Keys To The Diagnostic Workup For Patients With Diabetic Foot Infections

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Author(s): 
Valerie L. Schade, DPM, AACFAS, and Nathan S. Higa, DPM, AACFAS

   C reactive protein (CRP). The CRP is a hepatically produced peptide that is released in inflammatory and infectious conditions. A normal CRP level is <10 mg/L.2 Its use as an aid in the diagnosis of moderate or severe diabetic foot infections has not been consistently reported due to the wide range of reported optimal cutoff values, ranging from >3 mg/dL to 100 mg/dL for being diagnostic for the presence of osteomyelitis.3,10,21,22 The value of obtaining a CRP has been more of a supportive role when one combines it with other laboratory studies, physical exam and imaging findings.2

   Procalcitonin. Procalcitonin is a hormone secreted by non-neuroendocrine parenchymal cells. Normal levels are <0.10 mg/mL.2 Procalcitonin can remain low in viral infections and inflammatory diseases, and be more specific to bacterial infections, rising within two hours of onset.2,23,24

   Uzun and colleagues found that procalcitonin, CRP, WBC and ESR were all significantly elevated in patients with diabetes and a skin/soft tissue infection.23 The authors noted a reported sensitivity of 59 percent, specificity of 100 percent, a positive predictive value of 100 percent and a negative predictive value of 67 percent. Mutluogu and co-workers found that an elevated procalcitonin was not as predictive in cases of osteomyelitis.24 When comparing procalcitonin, CRP, ESR and WBC, an elevated ESR was the only laboratory value to play a diagnostic role in the presence of osteomyelitis.

   Hemoglobin A1c (HgBA1c). Hemoglobin A1c gives an estimate of the daily glucose levels of patients over the past 120 days. Recent studies have shown decreased wound healing with HgBA1c levels of less than 7 percent.25,26

   Christman and colleagues found a decrease in daily wound healing by 0.028 cm2 for every 1 percent increase of HgBA1c over 7 percent. This rate decreased to 0.022 cm2 per day in patients with a neuropathic ulcer.25 Aragon-Sanchez and colleagues reported on the importance of perioperative glycemic control in comparison to preoperative glycemic control in reducing the risk of amputation in patients with diabetes and osteomyelitis.26 Obtaining a baseline HgBA1c at admission can help guide perioperative and postoperative glycemic control.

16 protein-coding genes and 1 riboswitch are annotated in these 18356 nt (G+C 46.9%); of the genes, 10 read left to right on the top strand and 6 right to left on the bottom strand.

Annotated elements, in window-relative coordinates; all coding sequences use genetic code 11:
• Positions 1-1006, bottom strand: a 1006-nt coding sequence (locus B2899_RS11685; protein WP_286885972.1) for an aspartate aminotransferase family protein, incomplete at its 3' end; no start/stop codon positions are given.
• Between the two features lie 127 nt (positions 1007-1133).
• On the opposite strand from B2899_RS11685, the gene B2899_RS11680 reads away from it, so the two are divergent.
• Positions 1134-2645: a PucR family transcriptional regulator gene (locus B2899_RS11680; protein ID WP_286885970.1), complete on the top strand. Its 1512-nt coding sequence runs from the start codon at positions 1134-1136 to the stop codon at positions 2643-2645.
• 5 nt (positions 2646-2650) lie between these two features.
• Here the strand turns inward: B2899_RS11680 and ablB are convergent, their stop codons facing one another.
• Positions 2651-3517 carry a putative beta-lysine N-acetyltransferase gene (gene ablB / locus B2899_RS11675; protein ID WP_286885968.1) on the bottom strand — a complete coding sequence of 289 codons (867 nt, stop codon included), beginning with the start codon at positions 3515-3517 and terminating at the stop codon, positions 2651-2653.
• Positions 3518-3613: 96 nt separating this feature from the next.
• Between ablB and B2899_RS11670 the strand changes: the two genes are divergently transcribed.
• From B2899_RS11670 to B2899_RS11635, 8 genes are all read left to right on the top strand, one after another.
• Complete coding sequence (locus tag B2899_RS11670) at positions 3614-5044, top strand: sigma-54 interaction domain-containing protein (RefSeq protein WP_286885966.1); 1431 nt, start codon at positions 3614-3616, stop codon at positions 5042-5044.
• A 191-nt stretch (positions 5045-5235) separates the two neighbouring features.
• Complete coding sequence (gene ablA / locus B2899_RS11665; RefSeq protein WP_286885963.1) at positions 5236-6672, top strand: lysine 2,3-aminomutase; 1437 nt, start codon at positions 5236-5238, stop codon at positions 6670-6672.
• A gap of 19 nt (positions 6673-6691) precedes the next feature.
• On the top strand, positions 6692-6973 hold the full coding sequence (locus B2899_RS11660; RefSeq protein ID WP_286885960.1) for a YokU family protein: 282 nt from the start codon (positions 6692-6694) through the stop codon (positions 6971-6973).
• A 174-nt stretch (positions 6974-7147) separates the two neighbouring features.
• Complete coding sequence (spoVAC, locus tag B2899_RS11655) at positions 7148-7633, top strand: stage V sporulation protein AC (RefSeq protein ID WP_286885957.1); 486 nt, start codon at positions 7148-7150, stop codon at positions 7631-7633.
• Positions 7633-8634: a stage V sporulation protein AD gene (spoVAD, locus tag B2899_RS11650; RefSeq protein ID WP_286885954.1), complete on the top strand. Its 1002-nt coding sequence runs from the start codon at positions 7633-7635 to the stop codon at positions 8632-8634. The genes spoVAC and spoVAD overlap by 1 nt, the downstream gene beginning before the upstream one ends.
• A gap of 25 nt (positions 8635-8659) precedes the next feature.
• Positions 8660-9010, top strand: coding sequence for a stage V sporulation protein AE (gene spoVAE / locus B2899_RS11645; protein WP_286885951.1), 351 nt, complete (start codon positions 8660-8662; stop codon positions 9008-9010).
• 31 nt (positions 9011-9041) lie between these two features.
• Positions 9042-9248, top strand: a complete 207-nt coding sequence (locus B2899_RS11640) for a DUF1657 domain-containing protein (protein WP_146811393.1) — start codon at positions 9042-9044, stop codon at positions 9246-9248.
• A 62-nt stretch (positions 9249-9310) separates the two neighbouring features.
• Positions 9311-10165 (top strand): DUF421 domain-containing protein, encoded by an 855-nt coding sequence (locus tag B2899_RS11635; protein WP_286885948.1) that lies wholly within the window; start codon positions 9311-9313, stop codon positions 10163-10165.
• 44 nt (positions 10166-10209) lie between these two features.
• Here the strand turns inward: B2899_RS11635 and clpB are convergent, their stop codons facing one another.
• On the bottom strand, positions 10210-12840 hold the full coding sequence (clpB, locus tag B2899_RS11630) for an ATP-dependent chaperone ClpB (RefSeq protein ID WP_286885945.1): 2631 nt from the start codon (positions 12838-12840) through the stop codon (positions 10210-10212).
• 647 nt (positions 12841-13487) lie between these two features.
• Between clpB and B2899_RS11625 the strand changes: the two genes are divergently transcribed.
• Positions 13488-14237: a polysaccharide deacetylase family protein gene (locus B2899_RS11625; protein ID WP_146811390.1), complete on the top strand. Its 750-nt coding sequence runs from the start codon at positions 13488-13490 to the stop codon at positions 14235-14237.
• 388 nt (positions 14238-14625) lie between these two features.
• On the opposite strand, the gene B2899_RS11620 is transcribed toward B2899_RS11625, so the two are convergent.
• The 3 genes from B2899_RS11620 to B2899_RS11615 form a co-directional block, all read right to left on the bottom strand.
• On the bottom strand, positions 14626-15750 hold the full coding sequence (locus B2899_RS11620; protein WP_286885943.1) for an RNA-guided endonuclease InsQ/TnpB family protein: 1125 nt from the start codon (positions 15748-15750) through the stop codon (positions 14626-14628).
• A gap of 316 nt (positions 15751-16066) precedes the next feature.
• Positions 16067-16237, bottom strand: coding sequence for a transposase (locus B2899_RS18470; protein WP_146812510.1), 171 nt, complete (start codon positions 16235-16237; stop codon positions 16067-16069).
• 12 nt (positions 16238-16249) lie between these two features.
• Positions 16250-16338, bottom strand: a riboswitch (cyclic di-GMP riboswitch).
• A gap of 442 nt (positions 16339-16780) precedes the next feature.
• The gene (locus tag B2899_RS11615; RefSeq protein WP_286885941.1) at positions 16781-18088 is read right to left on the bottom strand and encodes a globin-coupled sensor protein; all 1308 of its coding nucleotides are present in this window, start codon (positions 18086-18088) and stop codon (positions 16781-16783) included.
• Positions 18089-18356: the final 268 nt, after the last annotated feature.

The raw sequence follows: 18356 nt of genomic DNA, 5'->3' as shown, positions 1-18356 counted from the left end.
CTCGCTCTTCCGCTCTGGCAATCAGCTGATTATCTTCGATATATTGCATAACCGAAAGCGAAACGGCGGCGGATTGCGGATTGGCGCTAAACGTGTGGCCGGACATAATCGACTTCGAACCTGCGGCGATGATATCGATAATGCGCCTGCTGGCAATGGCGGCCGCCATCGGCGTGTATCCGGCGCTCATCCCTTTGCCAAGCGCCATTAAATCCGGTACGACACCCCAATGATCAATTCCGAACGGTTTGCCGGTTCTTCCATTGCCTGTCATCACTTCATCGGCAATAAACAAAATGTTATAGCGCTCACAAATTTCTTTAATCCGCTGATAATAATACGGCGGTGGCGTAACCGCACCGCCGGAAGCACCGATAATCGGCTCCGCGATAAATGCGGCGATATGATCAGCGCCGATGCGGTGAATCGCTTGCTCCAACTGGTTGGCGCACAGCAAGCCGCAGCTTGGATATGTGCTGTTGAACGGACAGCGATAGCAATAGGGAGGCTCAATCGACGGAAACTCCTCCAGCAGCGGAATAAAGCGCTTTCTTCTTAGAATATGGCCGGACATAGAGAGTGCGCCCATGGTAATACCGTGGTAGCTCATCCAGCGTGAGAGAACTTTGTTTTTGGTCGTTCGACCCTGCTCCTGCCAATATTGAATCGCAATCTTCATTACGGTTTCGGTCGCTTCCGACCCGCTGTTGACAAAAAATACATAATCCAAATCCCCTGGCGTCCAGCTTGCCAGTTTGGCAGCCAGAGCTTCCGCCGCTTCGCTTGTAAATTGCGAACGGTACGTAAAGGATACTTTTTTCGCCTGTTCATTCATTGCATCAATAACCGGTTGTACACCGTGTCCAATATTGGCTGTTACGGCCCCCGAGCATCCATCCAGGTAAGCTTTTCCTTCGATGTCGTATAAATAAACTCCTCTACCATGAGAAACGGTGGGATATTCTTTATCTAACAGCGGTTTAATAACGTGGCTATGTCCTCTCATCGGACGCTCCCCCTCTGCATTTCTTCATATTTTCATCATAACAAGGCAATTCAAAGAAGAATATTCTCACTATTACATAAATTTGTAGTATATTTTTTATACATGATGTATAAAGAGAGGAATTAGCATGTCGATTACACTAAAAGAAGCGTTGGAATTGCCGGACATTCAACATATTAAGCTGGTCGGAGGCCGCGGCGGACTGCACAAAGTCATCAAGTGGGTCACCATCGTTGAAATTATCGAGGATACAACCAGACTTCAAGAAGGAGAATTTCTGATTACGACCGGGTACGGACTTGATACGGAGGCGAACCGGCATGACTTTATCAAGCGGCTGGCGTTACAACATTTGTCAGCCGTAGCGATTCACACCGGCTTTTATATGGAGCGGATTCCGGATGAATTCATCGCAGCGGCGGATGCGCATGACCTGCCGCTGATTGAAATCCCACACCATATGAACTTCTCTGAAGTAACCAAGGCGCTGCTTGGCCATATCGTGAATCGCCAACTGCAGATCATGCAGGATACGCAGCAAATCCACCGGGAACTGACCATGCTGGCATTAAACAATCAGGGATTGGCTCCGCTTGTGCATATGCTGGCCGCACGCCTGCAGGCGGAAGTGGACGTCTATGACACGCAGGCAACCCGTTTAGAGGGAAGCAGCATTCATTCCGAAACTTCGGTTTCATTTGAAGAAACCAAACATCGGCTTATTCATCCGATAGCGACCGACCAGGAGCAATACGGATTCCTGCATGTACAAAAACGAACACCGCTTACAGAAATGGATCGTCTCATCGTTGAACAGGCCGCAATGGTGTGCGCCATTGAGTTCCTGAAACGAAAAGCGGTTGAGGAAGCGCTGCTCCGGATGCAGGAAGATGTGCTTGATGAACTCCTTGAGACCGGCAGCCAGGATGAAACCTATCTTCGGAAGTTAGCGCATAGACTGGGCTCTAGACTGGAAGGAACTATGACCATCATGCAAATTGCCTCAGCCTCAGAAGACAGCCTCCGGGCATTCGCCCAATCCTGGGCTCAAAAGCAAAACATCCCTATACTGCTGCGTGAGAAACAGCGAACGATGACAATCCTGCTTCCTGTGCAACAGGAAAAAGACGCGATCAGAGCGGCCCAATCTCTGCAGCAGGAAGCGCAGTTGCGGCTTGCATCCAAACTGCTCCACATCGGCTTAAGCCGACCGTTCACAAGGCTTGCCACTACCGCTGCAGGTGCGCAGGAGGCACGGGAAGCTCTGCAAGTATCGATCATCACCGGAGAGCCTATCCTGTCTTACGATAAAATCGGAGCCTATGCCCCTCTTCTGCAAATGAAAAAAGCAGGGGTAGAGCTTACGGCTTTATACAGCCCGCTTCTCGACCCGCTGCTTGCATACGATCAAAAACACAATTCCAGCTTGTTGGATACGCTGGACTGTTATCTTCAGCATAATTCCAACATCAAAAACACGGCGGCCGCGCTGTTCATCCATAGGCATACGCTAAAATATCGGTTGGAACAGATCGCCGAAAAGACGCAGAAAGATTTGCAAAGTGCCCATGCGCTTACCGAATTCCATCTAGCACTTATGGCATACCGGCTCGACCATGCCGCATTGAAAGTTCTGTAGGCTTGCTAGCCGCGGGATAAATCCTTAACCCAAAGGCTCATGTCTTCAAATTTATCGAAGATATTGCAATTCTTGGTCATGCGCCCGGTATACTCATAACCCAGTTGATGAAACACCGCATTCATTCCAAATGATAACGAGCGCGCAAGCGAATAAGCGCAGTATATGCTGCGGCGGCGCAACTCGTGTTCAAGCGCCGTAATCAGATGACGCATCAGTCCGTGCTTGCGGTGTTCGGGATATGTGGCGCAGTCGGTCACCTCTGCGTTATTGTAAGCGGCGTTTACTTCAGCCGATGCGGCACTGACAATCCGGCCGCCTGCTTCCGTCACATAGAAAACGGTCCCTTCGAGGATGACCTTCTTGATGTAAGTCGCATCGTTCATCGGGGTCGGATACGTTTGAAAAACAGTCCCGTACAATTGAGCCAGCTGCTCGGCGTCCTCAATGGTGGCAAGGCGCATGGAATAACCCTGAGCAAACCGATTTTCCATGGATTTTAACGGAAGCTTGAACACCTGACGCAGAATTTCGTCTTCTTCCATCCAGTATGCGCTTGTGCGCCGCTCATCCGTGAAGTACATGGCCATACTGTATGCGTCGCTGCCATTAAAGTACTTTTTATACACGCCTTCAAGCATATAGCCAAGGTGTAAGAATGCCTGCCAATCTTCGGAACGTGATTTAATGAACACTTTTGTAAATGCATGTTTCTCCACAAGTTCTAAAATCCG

What About Nutritional Markers?

One should assess nutritional status in all patients with diabetes as they are at increased risk for being malnourished.22,27 Adequate nutrition is critical for wound healing. An albumin of >3.5 mg/dL can result in decreased healing times in patients.22 A prealbumin of >15 mg/dL can be the single best predictor of survival in patients on hemodialysis and the best predictor of response in treatment of critically ill patients with sepsis.27

   The half-life of albumin is 14 to 21 days. Prealbumin has a half-life of two to three days. Given its shorter half-life, one can reassess prealbumin every two to three days to determine if implemented measures to boost nutritional status are effective. Rising prealbumin levels indicate that a minimum of 65 percent of nutritional requirements is being provided.27

When Should You Obtain A Wound Culture?

One should only obtain wound cultures for clinically infected ulcers. Intraoperative cultures are preferred. However, one can obtain cultures in the clinical setting if it occurs in the proper fashion. Cleanse the lower extremity and wound with an antimicrobial cleanser both prior to and following adequate debridement of the ulceration. Then insert the culture swab into the depths of the wound.

   Send specimens for gram stain, aerobic and anaerobic culture and sensitivities utilizing the appropriate culture tubes. Consider obtaining fungal cultures in wounds of more than six months duration. Results of fungal cultures can take over four weeks to return. One can send a sample of tissue for a KOH prep to determine the potential need for fungal coverage.

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